The future of craft

Two Textile Design grads feature in the Craft Council’s ‘Future Edit,’ which introduces the next generation of makers, selected for their creative flair and thoughtful design.

Date: 26 November 2020

Two graduates from London Met’s BA Textile Design programme have been selected for the Craft Council’s Future Edit - a showcase of the best craft and design graduate talent from 2020.

Loraine Feldman, a weaver and textile designer, uses natural dyes and fibres as the basis of her work, inspired by the colours, textures and patterns she has experienced during her travels. She said, “I am very excited to have been selected by the Crafts Council to exhibit in Future Edit.

“After graduating it was very difficult to work out what I wanted to do next and how to go about it.  In the current circumstances, it felt even more challenging. This opportunity really gave me a focus for the next stage of my career as a maker. 

“I really enjoyed my time at London Metropolitan. The support and encouragement I got was invaluable. The textiles team is first-rate. They bring a wide variety of different styles of teaching and experience to the course and this makes it all the richer and more interesting. They have a wide skill base, so whatever type of textile art or design you are interested in there is always someone with relevant expertise.” 

Jeanne Izard explores the gaps in the definition of function and purpose in her work and shows a reflection on our relationship to the objects surrounding us. 

Her practice revolves around questioning and pushing the boundaries of the media she uses (mainly drawing, collage and textiles), in order to disrupt and subvert the things and ideas we take for granted by celebrating the blurred lines, the imperfect and the overlooked. She said, “Over the course of my BA, I started exploring disruption, and the power we give to purpose and function. Those themes would be the backbone to my final submission, and I started a series of black line drawings depicting unusable tools and mechanisms. Making a series of oversized soft Useless Tools was the perfect way to question the ways we overlook and take tools for granted until they stop functioning properly.

When lockdown started, this questioning became essential to me. Two dynamics took place: we, as a society, started noticing the 'key workers' we had been taking for granted; and in the same time, 'non-essential workers' were forced to question the meaning of the existence they lead. I could not have foreseen how relevant these second-hand fabrics soft sculptures became, but I think they managed to bring me joy and keep me curious at that time.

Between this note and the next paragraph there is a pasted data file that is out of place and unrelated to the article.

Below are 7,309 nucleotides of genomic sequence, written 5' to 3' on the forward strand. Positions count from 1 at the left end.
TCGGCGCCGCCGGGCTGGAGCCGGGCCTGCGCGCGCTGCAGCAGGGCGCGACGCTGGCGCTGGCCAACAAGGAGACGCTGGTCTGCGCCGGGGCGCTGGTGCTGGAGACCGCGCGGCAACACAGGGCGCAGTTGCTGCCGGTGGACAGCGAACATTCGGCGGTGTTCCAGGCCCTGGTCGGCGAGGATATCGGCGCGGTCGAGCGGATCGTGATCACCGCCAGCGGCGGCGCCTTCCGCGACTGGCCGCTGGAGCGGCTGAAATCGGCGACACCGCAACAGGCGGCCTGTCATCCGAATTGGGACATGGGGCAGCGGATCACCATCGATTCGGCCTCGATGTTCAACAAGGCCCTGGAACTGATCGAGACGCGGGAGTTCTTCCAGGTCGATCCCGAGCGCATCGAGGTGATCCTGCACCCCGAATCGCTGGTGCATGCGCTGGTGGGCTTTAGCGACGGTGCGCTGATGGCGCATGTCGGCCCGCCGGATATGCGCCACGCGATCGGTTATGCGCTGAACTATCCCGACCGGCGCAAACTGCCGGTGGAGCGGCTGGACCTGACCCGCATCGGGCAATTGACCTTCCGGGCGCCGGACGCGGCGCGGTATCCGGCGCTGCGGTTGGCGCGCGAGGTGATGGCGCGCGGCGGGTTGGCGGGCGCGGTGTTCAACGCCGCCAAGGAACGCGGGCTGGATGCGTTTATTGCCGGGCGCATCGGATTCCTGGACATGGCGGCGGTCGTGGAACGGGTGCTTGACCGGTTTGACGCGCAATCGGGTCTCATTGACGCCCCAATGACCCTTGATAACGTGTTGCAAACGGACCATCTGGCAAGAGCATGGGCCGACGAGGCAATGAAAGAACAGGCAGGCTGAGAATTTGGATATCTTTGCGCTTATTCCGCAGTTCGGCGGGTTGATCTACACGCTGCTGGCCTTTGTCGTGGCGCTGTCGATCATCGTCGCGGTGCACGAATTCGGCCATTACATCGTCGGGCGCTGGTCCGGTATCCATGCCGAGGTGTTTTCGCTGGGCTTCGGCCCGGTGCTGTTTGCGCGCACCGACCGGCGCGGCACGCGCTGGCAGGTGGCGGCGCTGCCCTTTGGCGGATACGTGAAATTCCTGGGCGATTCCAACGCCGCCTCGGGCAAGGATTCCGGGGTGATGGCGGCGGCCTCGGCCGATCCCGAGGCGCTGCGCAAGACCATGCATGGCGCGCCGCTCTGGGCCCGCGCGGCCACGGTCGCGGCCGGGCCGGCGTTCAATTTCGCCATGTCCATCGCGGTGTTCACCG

“I have to say, although the subject is heavier than I intended, I did take tremendous pleasure making these pieces. I thoroughly enjoyed working on this multi-faceted project. And I somehow look at disruption in a way wider scale, now it is proven the entire world can be disrupted at once. I think the world needs spaces where playful disruption happens, to spark conversations and for the world to move forward. So my goal for the future is to keep on making people slightly uncomfortable, because it is this specific space where you do not flee but start thinking rather than rejecting what you see.

“I feel like I wouldn't have approached such a subject without the curious intelligence that, to me, has been the core of my studies at the SAAD. Past a point, the things one make are not about skills but rather about taking part in the global conversation that is making itself, and I am humbled by the insane amount of support we have been given to assert our individuality, opinions and technique in the Textiles BA I took. I cannot wait to be able to give all tutors a fat hug when it is safe to do so! 

“I am incredibly grateful to be among the makers selected for the Future Edit grad show put together by the Crafts Council, as it is hard to feel seen at the moment, it is the acknowledgement I didn't know I needed really!" 

Showcasing the work of 44 selected makers, the Edit introduces some of the next generation of makers who have been selected for their creative flair, thoughtful design and skilled execution.

Their items will be on sale from 3 December. Offered at a range of prices, Future Edit is a chance to give and live with pieces you love and at the same time support a craft maker at the start of their career.

orange and yellow fabric sample with fringe

Pictured: Fabric by Loraine Feldman